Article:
The signalling function of astrocytes can also go wrong. Such dysfunction is beginning to be implicated in epilepsy, a disease in which an imbalance of excitation and inhibition in the brain causes seizures. It can result from dysregulation of chemicals in the brain, including potassium and glutamate, both of which are controlled by astrocytes. Indeed, several studies have found that brain samples from epileptic patients have altered levels of glutamate metabolism in glia[5], and blocking glutamate transporters in animals can induce seizures[6].

Over the last few decades glia have had their status rapidly lifted from simple “glue” to active and important signalling cells in the brain. Twenty years ago neuroscientists probably thought the dynamic and interconnected networks of the brain couldn’t get more complicated. Whilst this new layer of complexity isn’t making neuroscience any easier to grasp, it has certainly made it more intriguing.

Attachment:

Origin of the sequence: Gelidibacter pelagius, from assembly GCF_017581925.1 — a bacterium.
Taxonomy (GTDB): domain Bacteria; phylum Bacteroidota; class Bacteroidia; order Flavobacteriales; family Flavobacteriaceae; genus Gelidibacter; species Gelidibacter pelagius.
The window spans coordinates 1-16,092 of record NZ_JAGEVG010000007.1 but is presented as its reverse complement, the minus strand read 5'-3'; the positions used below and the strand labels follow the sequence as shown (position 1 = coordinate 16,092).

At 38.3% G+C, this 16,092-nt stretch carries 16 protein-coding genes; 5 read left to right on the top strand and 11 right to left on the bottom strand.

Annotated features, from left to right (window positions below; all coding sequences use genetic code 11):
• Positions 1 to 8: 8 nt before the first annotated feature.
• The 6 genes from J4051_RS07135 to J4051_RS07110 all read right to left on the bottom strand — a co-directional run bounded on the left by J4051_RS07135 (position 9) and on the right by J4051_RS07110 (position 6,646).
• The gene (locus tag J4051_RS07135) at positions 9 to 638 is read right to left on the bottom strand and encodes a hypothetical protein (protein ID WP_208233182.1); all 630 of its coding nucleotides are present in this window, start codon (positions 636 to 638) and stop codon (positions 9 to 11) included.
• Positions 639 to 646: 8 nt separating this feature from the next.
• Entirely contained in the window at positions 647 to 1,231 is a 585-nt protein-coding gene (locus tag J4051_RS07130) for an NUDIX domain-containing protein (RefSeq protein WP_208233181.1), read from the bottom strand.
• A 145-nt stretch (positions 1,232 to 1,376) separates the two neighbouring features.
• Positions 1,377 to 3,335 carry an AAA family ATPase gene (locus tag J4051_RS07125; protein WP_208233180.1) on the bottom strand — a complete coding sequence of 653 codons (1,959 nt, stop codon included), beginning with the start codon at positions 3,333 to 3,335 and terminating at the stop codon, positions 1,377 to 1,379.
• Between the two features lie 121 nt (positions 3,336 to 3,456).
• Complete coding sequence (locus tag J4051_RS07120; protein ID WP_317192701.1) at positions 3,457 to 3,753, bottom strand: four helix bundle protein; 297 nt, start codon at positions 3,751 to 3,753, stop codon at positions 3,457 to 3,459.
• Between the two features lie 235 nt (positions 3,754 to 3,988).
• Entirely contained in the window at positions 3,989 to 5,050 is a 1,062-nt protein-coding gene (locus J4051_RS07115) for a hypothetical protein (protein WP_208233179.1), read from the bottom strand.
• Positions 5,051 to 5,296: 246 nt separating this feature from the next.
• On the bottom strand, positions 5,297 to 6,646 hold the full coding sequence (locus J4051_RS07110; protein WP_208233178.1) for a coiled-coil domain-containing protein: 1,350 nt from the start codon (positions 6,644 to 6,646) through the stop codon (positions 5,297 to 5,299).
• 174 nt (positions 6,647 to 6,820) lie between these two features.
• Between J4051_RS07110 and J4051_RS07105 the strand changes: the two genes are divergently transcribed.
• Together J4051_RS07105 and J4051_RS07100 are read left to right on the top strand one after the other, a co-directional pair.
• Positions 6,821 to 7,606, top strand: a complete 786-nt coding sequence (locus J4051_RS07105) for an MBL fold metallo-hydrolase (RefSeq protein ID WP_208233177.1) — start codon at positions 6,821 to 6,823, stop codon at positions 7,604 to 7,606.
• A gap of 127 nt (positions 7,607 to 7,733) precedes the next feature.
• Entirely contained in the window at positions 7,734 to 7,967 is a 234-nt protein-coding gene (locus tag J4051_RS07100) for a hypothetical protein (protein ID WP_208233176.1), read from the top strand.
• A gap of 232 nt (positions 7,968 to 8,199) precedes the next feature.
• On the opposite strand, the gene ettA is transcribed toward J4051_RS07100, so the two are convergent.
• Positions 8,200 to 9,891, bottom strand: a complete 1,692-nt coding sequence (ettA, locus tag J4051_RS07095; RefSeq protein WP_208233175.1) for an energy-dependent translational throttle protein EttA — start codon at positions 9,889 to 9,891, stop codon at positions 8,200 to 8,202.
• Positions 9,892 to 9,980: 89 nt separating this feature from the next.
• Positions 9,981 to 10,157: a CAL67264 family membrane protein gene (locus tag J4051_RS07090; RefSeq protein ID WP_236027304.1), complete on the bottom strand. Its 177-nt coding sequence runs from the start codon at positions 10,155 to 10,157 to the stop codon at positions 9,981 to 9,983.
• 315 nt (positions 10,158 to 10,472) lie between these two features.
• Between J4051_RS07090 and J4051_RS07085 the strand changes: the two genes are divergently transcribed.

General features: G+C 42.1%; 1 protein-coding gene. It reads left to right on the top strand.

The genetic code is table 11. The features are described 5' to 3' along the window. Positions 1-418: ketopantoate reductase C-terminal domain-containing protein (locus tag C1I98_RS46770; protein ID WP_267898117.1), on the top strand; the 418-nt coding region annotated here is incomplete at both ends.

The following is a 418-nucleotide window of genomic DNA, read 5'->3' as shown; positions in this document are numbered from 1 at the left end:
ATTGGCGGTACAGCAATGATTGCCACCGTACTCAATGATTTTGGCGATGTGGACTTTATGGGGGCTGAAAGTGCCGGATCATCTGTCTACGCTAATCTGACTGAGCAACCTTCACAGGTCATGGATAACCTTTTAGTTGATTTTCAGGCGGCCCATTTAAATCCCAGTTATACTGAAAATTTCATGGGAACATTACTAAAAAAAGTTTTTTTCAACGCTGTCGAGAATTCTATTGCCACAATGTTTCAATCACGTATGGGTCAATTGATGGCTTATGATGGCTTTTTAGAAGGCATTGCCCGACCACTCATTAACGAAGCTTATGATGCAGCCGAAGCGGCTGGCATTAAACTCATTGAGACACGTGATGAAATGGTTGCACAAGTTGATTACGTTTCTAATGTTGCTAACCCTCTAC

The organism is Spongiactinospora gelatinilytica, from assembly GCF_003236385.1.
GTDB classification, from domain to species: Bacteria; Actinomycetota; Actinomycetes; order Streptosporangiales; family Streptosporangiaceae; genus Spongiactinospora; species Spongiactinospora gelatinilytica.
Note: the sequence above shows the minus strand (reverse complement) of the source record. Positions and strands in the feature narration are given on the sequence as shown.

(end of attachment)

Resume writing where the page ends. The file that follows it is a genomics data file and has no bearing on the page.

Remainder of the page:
1.  Fellin, T., Communication between neurons and astrocytes: relevance to the modulation of synaptic and network activity. Journal of Neurochemistry, 2009. 108(3): p. 533-544.
  2. Araque, A. and M. Navarrete, Glial cells in neuronal network function. Philos Trans R Soc Lond B Biol Sci., 2011. 365(1551): p. 2375-2381.
  3. Hülsmann, S., et al., Metabolic coupling between glia and neurons is necessary for maintaining respiratory activity in transverse medullary slices of neonatal mouse. European Journal of Neuroscience, 2000. 12(3): p. 856-862.
  4. Moon, L.D.F., et al., Robust Regeneration of CNS Axons through a Track Depleted of CNS Glia. Experimental Neurology, 2000. 161(1): p. 49-66.
  5. Eid, T., et al., Loss of glutamine synthetase in the human epileptogenic hippocampus: possible mechanism for raised extracellular glutamate in mesial temporal lobe epilepsy. The Lancet, 2004. 363(9402): p. 28-37.
  6. Demarque, M., et al., Glutamate Transporters Prevent the Generation of Seizures in the Developing Rat Neocortex. The Journal of Neuroscience, 2004. 24(13): p. 3289-3294.

About Nicola Platt